“So, it sometimes creates an impossible choice or a penalty for people when they earn because they will lose, for example, a housing subsidy or a child care subsidy,” Zeilinger said.

DHS will pay the initial value of the RRH subsidy for the duration of the pilot program so families will not experience a loss in benefits as they get on their feet.

The pilot program is set to launch during FY 2022, which starts Oct. 1. The new guide will also be completed by then to provide families and case managers with information about available resources.

Zeilinger added that ideas for the career pilot come directly from feedback DHS received from families in its housing programs.

Crawford, the single mother who has been in rapid rehousing since January 2019, has doubts as to whether she will actually receive the six-month notice, but believes the new career pilot program could work if implemented properly.

“The problem is not knowing what’s going on because there’s just so much lack of communication,” Crawford said. “I just don’t see them letting everyone know or giving them six months’ notice.” 

Despite having been in RRH for so long, Crawford said, she is still unclear who her case manager is and doesn’t expect to hear from anyone soon. 

Early last year, the program stopped paying its portion of Crawford’s monthly rent, accusing her of moving to another state. The claim is disputed by both Crawford and her property manager, who argue that she never moved. 

Recently, however, the city approved her application for help via STAY DC – an emergency financial relief program run by the District to help tenants stay current on rent – and paid off a large portion of her balance. She says her property management company is helping her try to resolve the issue with the city. 

[Read more: With the public health emergency ending, what does that mean for evictions?]

But when it comes to rapid rehousing, Crawford said there is a disconnect between those who establish housing policies at DHS and those who implement them. While department staff may have good intentions, she said they don’t always deliver on their ideas.

For instance, Crawford said her current apartment didn’t meet code when she first moved in. This is despite the requirement that homes to be rented with the help of a rapid rehousing subsidy be inspected to ensure they meet HUD standards prior to families moving in.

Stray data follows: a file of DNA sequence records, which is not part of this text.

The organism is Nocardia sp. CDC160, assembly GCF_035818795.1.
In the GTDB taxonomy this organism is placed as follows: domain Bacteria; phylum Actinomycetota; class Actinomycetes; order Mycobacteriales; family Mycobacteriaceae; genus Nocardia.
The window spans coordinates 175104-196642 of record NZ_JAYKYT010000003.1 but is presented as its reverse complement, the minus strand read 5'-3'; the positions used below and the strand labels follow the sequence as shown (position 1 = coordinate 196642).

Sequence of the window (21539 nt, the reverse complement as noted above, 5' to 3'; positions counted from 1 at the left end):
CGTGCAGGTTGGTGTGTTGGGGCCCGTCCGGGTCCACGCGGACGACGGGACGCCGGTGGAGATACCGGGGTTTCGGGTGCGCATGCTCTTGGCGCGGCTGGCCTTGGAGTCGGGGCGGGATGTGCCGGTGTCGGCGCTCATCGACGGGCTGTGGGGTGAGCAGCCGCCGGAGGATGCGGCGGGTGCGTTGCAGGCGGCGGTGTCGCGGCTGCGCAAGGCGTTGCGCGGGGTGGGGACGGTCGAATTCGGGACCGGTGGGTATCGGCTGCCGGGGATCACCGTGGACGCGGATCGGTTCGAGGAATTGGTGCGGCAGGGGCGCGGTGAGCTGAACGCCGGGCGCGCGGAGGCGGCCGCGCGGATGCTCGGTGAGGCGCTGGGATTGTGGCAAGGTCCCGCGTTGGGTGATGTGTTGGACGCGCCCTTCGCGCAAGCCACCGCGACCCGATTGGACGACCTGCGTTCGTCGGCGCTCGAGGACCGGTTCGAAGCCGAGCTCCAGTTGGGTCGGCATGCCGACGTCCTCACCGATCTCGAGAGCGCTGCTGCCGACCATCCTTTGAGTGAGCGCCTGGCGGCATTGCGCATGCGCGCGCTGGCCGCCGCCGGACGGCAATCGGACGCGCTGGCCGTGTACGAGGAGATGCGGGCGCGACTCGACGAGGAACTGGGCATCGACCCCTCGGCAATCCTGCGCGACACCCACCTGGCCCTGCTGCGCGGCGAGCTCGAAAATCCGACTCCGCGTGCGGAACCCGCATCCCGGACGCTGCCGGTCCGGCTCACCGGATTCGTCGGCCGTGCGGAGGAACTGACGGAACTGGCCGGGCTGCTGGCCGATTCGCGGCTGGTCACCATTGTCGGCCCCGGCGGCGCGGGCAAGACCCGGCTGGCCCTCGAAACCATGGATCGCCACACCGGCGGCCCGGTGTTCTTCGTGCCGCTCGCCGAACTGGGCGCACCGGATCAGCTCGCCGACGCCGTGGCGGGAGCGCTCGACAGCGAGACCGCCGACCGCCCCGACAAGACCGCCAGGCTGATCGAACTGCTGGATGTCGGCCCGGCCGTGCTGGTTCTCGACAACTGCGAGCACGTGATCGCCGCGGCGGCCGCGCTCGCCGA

Kevin Ratiff Jr., who is the father of Crawford’s daughter and is certified in building maintenance and refrigeration, said Crawford’s unit was far from meeting the standards for inspection when he helped her move in. Ratiff said he noticed multiple code violations, such as an electrical socket that was hanging out of a wall. 

When asked about allegations regarding poor conditions of properties at RRH units, Zeilinger reiterated her department’s policy: “Everybody deserves to have adequate, safe, healthy housing conditions. And we’re paying for units with the expectation that that is what is being offered.” 

RRH participants who have issues with the conditions of their units should address them with their case management, ZeilingerZeillinger said.

Notwithstanding department policy regarding inspections, Jewel Stroman — a community housing activist who has worked with many families in rapid rehousing — said that poor housing conditions are a persistent problem for subsidy recipients.

She said she has long advocated for doing two housing inspections — one prior to moving in and another a few weeks after — to help with spotting problems that might not be immediately evident.

When asked about the new career pilot, Stroman said she is cautiously optimistic.

“I’m happy to hear of this — a lot of advocates have been pushing for this,” she said. 

Since 2018, Stroman and other housing advocates and activists have lobbied DHS to give families in RRH more time in the program to work on career skills. “Five years was the timeframe that we specifically asked for,” she said.

Stressing the importance of adequate resources and proper case management, Stroman said the success of a new program like this will depend on how it’s structured, including decisions regarding eligibility and screening of potential participants.

During the pandemic, she’s seen programs like RRH deteriorate as an already thin number of case managers struggle to support an ever-growing number of clients. 

“[Even] before the pandemic was going on, we had families that basically didn’t know who their caseworkers were for months,” Stroman said.